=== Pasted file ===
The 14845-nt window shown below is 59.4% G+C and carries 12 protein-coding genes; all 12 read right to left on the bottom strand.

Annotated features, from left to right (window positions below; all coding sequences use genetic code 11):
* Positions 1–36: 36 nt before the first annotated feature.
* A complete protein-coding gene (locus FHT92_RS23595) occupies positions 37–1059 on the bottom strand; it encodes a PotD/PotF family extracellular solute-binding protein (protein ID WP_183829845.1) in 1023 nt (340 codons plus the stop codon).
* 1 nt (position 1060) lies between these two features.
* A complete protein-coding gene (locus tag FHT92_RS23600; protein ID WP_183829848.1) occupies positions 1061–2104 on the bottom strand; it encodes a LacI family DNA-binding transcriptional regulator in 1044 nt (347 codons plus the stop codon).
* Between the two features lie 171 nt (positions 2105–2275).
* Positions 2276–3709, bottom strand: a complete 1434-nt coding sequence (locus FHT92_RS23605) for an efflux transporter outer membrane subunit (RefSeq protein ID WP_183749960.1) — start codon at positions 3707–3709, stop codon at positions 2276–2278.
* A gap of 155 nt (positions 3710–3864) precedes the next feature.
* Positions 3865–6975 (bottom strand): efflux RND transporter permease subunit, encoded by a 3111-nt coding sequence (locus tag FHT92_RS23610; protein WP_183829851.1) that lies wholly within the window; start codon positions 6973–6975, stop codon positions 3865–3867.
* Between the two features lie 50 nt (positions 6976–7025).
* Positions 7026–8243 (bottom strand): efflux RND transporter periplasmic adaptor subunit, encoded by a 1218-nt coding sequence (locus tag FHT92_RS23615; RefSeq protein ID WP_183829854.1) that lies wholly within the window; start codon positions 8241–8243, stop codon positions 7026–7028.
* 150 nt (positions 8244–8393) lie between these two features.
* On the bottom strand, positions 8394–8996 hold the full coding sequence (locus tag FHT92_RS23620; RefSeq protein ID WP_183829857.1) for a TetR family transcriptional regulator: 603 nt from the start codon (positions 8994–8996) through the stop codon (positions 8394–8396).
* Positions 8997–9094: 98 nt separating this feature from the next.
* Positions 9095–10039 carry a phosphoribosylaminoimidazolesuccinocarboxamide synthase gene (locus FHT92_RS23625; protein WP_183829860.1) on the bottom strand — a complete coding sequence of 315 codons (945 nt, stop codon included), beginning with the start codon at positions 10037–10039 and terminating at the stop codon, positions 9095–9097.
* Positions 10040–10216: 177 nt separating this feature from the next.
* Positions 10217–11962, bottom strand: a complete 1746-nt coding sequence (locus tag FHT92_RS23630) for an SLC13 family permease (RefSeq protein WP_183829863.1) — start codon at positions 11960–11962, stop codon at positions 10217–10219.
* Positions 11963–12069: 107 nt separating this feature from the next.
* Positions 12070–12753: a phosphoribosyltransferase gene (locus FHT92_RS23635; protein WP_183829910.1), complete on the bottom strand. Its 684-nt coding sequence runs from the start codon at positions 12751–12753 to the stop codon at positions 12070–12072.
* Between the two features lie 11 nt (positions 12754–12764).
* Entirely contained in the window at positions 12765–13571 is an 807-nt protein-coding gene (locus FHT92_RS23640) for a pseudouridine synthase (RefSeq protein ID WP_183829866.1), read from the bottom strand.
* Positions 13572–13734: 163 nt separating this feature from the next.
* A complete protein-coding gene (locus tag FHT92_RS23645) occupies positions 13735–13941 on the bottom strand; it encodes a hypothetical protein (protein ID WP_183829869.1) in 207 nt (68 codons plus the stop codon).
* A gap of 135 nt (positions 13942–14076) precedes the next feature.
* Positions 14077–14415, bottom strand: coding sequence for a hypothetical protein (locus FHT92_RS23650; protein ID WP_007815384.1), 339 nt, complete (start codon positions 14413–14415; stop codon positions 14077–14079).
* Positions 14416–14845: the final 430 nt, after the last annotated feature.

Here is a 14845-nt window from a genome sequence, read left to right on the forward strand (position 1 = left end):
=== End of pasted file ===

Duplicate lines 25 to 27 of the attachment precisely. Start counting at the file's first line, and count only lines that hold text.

* A gap of 135 nt (positions 13942–14076) precedes the next feature.
* Positions 14077–14415, bottom strand: coding sequence for a hypothetical protein (locus FHT92_RS23650; protein ID WP_007815384.1), 339 nt, complete (start codon positions 14413–14415; stop codon positions 14077–14079).
* Positions 14416–14845: the final 430 nt, after the last annotated feature.